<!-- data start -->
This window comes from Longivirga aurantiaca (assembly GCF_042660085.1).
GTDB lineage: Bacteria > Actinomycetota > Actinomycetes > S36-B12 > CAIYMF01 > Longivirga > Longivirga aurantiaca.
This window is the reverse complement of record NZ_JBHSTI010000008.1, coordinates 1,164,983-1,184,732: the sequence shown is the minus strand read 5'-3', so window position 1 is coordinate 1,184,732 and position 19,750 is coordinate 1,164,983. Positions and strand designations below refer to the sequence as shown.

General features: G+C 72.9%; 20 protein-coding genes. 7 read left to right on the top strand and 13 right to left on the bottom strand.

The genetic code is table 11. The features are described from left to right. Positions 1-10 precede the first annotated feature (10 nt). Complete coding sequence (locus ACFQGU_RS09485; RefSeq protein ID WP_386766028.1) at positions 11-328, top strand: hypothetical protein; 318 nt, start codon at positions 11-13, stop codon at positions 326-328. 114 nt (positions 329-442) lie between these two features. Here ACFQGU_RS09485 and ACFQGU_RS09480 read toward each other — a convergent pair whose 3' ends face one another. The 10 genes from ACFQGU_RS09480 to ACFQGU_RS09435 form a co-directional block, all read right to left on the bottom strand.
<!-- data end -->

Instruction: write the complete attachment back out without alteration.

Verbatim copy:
This window comes from Longivirga aurantiaca (assembly GCF_042660085.1).
GTDB lineage: Bacteria > Actinomycetota > Actinomycetes > S36-B12 > CAIYMF01 > Longivirga > Longivirga aurantiaca.
This window is the reverse complement of record NZ_JBHSTI010000008.1, coordinates 1,164,983-1,184,732: the sequence shown is the minus strand read 5'-3', so window position 1 is coordinate 1,184,732 and position 19,750 is coordinate 1,164,983. Positions and strand designations below refer to the sequence as shown.

General features: G+C 72.9%; 20 protein-coding genes. 7 read left to right on the top strand and 13 right to left on the bottom strand.

The genetic code is table 11. The features are described from left to right. Positions 1-10 precede the first annotated feature (10 nt). Complete coding sequence (locus ACFQGU_RS09485; RefSeq protein ID WP_386766028.1) at positions 11-328, top strand: hypothetical protein; 318 nt, start codon at positions 11-13, stop codon at positions 326-328. 114 nt (positions 329-442) lie between these two features. Here ACFQGU_RS09485 and ACFQGU_RS09480 read toward each other — a convergent pair whose 3' ends face one another. The 10 genes from ACFQGU_RS09480 to ACFQGU_RS09435 form a co-directional block, all read right to left on the bottom strand.